One key skill that a Biology student must have is to draw biological diagrams. The purpose of drawing is really to encourage students to observe and to pay attention to details. This is often tested in practical papers, be it in the Pure Biology end of year practical exam or in the Combined Science Biology practical exam. They usually carry two to six marks (including calculation of magnification) which is between five to fifteen percent of the practical component. Quite pricey, I would think, so it is worth taking time to practise and ensure you do it well!
Here are some rules you should follow to score in the drawing component.
Draw in pencil.
Your entire diagram should be drawn with a sharp pencil, including the labels and label lines. It would be ideal to have with you, a good small tip eraser as well, so you can erase a small part of your diagram cleanly without destroying the rest. I use the Tombow Mono One (non-affiliated, non-sponsored link, hehe..) for this but any brand would work fine.
Optimise the space provided.
The diagram should take up about 3/4 of the space provided, including the labels. Anything too small might make it difficult to see details. Put yourself in your teacher's perspective, who has to mark at least 40 drawings, the last thing we want to do is squint, look super closely or use a magnifying glass to see if you have drawn that seed in the L.S. (longitudinal section) of an apple.
Lines of diagrams should be clear and continuous.
For biological diagrams, the lines drawn should look clean, neat and continuous. Remember, this is not art class, so no sketchy, broken or overlapping lines. When drawing shapes, it's easy to create overlapping lines. These will be pretty obvious to your teacher or the examiner so when you are about to close the circle, for example, slow down and take extra care to seal it off neatly in the first try. Having to erase creates more gaps which you have to "patch up" later and this might just cause more overlapping lines instead.
No colouring or shading.
Again, a reminder that this is Bio, not art class. So, no shading or colouring unless otherwise stated. I know sometimes you just feel super tempted to do that, especially when there are differences in colours, but do resist.
Make sure the proportions are right.
All the parts in your drawing of the specimen should be in proportion, in the right size, relative to each other. Your drawing should reflect what you have observed and this would show the examiner that your attention to details is tip top.
By the way, one of your Biology teachers in school would also be doing the same experiment you are doing during the O level exam. He (in today's post, I'm using "he" for simplicity's sake) will record the observations, draw the specimen provided, and submit it together with your scripts. This means, the examiner would have a reference diagram while marking your scripts and will know the rough proportion of the average specimen.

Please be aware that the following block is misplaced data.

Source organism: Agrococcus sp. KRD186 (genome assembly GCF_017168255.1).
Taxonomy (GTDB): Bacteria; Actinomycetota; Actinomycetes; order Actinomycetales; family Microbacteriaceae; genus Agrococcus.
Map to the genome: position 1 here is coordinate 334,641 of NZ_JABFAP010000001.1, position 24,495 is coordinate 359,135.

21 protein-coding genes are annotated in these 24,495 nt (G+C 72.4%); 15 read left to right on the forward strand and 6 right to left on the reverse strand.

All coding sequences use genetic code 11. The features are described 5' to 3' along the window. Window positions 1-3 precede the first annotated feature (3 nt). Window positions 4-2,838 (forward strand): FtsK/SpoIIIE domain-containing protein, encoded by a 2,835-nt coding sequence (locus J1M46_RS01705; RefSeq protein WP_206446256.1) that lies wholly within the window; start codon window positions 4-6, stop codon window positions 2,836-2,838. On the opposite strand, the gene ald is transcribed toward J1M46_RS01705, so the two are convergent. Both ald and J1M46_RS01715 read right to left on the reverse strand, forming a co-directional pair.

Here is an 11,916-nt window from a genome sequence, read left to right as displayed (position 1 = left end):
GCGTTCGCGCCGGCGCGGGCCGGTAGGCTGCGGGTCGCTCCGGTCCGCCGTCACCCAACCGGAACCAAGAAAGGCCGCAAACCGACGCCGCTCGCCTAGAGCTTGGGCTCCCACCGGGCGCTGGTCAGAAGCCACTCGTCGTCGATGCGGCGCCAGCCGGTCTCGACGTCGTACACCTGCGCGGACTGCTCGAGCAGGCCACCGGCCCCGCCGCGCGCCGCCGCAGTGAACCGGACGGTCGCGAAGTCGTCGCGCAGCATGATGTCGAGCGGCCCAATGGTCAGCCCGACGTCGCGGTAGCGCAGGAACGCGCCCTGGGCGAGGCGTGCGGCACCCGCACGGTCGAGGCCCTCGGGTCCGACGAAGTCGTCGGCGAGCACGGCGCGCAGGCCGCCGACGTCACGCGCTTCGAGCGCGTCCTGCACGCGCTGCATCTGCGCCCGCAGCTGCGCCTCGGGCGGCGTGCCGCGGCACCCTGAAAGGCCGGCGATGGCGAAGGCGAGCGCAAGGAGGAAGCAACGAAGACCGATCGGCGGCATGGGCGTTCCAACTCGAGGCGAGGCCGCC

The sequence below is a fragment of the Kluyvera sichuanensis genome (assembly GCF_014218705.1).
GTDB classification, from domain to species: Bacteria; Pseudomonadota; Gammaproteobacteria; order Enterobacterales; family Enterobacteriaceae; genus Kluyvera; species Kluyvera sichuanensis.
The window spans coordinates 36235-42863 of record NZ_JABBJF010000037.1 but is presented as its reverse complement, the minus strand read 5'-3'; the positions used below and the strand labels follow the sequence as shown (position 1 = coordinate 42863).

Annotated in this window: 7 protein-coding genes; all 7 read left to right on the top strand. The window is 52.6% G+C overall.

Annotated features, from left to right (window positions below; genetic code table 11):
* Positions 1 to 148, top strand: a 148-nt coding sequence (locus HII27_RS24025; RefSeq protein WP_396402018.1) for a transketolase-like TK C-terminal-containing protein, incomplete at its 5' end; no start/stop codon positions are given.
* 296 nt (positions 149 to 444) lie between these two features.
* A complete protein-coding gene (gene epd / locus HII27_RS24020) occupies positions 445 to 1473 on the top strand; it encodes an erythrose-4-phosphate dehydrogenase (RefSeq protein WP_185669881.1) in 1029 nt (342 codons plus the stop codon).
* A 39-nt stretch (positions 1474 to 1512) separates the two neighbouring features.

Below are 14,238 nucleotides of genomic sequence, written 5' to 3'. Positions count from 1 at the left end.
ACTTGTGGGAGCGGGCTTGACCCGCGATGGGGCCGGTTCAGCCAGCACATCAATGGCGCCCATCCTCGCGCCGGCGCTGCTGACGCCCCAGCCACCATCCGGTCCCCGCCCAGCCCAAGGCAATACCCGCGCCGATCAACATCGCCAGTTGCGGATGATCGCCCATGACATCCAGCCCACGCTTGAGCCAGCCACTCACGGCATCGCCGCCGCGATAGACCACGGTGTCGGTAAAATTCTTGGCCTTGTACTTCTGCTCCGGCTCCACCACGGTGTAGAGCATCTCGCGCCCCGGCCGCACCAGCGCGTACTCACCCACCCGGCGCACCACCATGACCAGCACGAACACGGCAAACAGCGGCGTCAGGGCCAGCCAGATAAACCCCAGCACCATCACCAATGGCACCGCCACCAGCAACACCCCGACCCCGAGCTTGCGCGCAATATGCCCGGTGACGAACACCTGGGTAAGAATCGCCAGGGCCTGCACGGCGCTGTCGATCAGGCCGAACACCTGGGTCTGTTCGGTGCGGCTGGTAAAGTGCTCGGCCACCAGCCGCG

Include a title.
The title should state the specimen you are drawing. Write the title either above or below your drawing.They're not particularly strict about this.
About label lines..
Label lines should be drawn with a ruler. This is an important rule. Don't be lazy. Don't think you can freehand straight lines and bluff it off. We've marked hundreds of diagrams before, we can tell.
Do not overlap label lines. Arrange them neatly. It would be best if you could align the label lines so that the labels are written horizontally (not tilted in any angle), one above the other.
One more thing about label lines, just draw straight lines, with no arrowhead.
These are the formulae.
Show your working when calculating the magnification. Don't forget to check the units, make sure they're the same (cm or mm) before you do the division. The degree of accuracy for your calculated value should not be more accurate than your measured values. For example, if the length of drawing measured is 10.0cm and the length of the specimen is 6.0cm, the magnification should be written as x1.7 (to 1dp), not x1.67.
Use this when using the microscope for your drawing. For example, the magnification of the eyepiece is x10, multiply that with the magnification of the objective lens, say x40, the combined magnification would be x400.
Below is a picture showing an okay drawing and some common mistakes that students make, to illustrate the points I've written about above.
Continue practising to hone your skills in drawing biological diagrams! The effort will pay off!